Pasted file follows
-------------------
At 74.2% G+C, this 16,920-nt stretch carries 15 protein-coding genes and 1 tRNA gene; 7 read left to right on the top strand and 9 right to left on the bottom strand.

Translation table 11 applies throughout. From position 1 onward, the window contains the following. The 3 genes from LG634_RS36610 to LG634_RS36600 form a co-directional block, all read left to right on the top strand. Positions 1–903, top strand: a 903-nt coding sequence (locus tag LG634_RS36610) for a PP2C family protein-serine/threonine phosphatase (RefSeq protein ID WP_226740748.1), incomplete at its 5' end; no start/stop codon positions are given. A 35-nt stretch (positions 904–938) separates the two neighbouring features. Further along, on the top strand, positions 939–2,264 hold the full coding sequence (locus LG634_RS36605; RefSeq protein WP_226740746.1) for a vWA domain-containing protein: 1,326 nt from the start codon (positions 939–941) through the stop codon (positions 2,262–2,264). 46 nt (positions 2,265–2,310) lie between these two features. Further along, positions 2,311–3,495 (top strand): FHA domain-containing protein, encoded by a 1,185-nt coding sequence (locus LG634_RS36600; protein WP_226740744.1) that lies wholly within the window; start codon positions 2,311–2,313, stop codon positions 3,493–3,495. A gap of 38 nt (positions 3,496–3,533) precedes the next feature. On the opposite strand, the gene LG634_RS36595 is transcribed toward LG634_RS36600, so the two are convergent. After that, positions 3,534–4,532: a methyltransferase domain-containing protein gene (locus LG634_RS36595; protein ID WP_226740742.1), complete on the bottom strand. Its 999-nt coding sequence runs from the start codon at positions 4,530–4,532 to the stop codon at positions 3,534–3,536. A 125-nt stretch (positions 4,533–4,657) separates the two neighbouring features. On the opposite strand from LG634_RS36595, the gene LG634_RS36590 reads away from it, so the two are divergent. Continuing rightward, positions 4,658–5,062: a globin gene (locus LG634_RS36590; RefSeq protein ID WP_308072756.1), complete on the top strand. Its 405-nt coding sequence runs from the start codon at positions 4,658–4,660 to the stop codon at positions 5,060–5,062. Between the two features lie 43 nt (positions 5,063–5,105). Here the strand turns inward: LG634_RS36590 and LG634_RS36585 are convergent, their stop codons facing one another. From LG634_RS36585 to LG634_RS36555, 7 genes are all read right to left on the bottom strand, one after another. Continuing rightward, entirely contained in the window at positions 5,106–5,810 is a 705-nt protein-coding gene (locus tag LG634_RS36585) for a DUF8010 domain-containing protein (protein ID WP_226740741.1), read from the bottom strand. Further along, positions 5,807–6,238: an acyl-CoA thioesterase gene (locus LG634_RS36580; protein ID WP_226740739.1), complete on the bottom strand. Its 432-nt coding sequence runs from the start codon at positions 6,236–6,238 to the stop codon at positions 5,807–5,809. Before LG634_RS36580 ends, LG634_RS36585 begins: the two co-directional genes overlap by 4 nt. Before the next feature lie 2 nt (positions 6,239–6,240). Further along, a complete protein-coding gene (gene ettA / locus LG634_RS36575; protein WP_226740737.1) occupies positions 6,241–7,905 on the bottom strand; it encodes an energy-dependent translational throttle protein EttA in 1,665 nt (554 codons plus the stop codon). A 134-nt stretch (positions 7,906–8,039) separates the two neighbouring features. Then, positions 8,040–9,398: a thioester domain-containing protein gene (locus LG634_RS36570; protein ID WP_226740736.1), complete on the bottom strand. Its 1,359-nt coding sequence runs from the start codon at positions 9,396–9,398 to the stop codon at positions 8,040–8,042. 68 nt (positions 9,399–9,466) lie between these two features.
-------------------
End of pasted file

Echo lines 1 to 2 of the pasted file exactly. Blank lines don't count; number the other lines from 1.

At 74.2% G+C, this 16,920-nt stretch carries 15 protein-coding genes and 1 tRNA gene; 7 read left to right on the top strand and 9 right to left on the bottom strand.

Translation table 11 applies throughout. From position 1 onward, the window contains the following. The 3 genes from LG634_RS36610 to LG634_RS36600 form a co-directional block, all read left to right on the top strand. Positions 1–903, top strand: a 903-nt coding sequence (locus tag LG634_RS36610) for a PP2C family protein-serine/threonine phosphatase (RefSeq protein ID WP_226740748.1), incomplete at its 5' end; no start/stop codon positions are given. A 35-nt stretch (positions 904–938) separates the two neighbouring features. Further along, on the top strand, positions 939–2,264 hold the full coding sequence (locus LG634_RS36605; RefSeq protein WP_226740746.1) for a vWA domain-containing protein: 1,326 nt from the start codon (positions 939–941) through the stop codon (positions 2,262–2,264). 46 nt (positions 2,265–2,310) lie between these two features. Further along, positions 2,311–3,495 (top strand): FHA domain-containing protein, encoded by a 1,185-nt coding sequence (locus LG634_RS36600; protein WP_226740744.1) that lies wholly within the window; start codon positions 2,311–2,313, stop codon positions 3,493–3,495. A gap of 38 nt (positions 3,496–3,533) precedes the next feature. On the opposite strand, the gene LG634_RS36595 is transcribed toward LG634_RS36600, so the two are convergent. After that, positions 3,534–4,532: a methyltransferase domain-containing protein gene (locus LG634_RS36595; protein ID WP_226740742.1), complete on the bottom strand. Its 999-nt coding sequence runs from the start codon at positions 4,530–4,532 to the stop codon at positions 3,534–3,536. A 125-nt stretch (positions 4,533–4,657) separates the two neighbouring features. On the opposite strand from LG634_RS36595, the gene LG634_RS36590 reads away from it, so the two are divergent. Continuing rightward, positions 4,658–5,062: a globin gene (locus LG634_RS36590; RefSeq protein ID WP_308072756.1), complete on the top strand. Its 405-nt coding sequence runs from the start codon at positions 4,658–4,660 to the stop codon at positions 5,060–5,062. Between the two features lie 43 nt (positions 5,063–5,105). Here the strand turns inward: LG634_RS36590 and LG634_RS36585 are convergent, their stop codons facing one another. From LG634_RS36585 to LG634_RS36555, 7 genes are all read right to left on the bottom strand, one after another. Continuing rightward, entirely contained in the window at positions 5,106–5,810 is a 705-nt protein-coding gene (locus tag LG634_RS36585) for a DUF8010 domain-containing protein (protein ID WP_226740741.1), read from the bottom strand. Further along, positions 5,807–6,238: an acyl-CoA thioesterase gene (locus LG634_RS36580; protein ID WP_226740739.1), complete on the bottom strand. Its 432-nt coding sequence runs from the start codon at positions 6,236–6,238 to the stop codon at positions 5,807–5,809. Before LG634_RS36580 ends, LG634_RS36585 begins: the two co-directional genes overlap by 4 nt. Before the next feature lie 2 nt (positions 6,239–6,240). Further along, a complete protein-coding gene (gene ettA / locus LG634_RS36575; protein WP_226740737.1) occupies positions 6,241–7,905 on the bottom strand; it encodes an energy-dependent translational throttle protein EttA in 1,665 nt (554 codons plus the stop codon). A 134-nt stretch (positions 7,906–8,039) separates the two neighbouring features. Then, positions 8,040–9,398: a thioester domain-containing protein gene (locus LG634_RS36570; protein ID WP_226740736.1), complete on the bottom strand. Its 1,359-nt coding sequence runs from the start codon at positions 9,396–9,398 to the stop codon at positions 8,040–8,042. 68 nt (positions 9,399–9,466) lie between these two features.